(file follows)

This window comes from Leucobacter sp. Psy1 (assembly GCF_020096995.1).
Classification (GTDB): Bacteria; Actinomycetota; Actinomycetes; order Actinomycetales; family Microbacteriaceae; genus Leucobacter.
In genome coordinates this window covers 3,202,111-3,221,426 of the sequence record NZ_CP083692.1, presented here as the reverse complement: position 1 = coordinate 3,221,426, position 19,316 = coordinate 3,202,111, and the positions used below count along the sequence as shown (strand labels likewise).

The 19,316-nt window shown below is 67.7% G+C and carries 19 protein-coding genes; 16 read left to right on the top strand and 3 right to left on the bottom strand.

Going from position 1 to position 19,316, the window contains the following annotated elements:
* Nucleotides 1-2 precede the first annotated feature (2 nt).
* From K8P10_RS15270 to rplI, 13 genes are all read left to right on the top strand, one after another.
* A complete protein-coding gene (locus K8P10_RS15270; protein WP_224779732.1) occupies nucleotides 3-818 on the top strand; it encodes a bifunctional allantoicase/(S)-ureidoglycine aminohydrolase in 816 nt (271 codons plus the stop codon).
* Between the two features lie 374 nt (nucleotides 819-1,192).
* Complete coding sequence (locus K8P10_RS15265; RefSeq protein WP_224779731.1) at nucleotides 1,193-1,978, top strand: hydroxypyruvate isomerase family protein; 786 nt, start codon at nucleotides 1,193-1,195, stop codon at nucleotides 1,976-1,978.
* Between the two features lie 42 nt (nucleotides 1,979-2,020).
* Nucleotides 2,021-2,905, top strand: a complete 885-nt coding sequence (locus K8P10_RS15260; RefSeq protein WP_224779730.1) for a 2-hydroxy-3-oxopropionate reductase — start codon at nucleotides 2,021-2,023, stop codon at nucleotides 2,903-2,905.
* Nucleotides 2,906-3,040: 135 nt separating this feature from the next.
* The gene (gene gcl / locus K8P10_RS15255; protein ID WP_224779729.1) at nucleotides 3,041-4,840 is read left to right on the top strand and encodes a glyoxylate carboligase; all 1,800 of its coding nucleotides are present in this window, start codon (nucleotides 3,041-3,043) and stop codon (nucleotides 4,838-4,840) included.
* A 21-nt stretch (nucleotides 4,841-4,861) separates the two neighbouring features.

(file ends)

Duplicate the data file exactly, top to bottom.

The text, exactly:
This window comes from Leucobacter sp. Psy1 (assembly GCF_020096995.1).
Classification (GTDB): Bacteria; Actinomycetota; Actinomycetes; order Actinomycetales; family Microbacteriaceae; genus Leucobacter.
In genome coordinates this window covers 3,202,111-3,221,426 of the sequence record NZ_CP083692.1, presented here as the reverse complement: position 1 = coordinate 3,221,426, position 19,316 = coordinate 3,202,111, and the positions used below count along the sequence as shown (strand labels likewise).

The 19,316-nt window shown below is 67.7% G+C and carries 19 protein-coding genes; 16 read left to right on the top strand and 3 right to left on the bottom strand.

Going from position 1 to position 19,316, the window contains the following annotated elements:
* Nucleotides 1-2 precede the first annotated feature (2 nt).
* From K8P10_RS15270 to rplI, 13 genes are all read left to right on the top strand, one after another.
* A complete protein-coding gene (locus K8P10_RS15270; protein WP_224779732.1) occupies nucleotides 3-818 on the top strand; it encodes a bifunctional allantoicase/(S)-ureidoglycine aminohydrolase in 816 nt (271 codons plus the stop codon).
* Between the two features lie 374 nt (nucleotides 819-1,192).
* Complete coding sequence (locus K8P10_RS15265; RefSeq protein WP_224779731.1) at nucleotides 1,193-1,978, top strand: hydroxypyruvate isomerase family protein; 786 nt, start codon at nucleotides 1,193-1,195, stop codon at nucleotides 1,976-1,978.
* Between the two features lie 42 nt (nucleotides 1,979-2,020).
* Nucleotides 2,021-2,905, top strand: a complete 885-nt coding sequence (locus K8P10_RS15260; RefSeq protein WP_224779730.1) for a 2-hydroxy-3-oxopropionate reductase — start codon at nucleotides 2,021-2,023, stop codon at nucleotides 2,903-2,905.
* Nucleotides 2,906-3,040: 135 nt separating this feature from the next.
* The gene (gene gcl / locus K8P10_RS15255; protein ID WP_224779729.1) at nucleotides 3,041-4,840 is read left to right on the top strand and encodes a glyoxylate carboligase; all 1,800 of its coding nucleotides are present in this window, start codon (nucleotides 3,041-3,043) and stop codon (nucleotides 4,838-4,840) included.
* A 21-nt stretch (nucleotides 4,841-4,861) separates the two neighbouring features.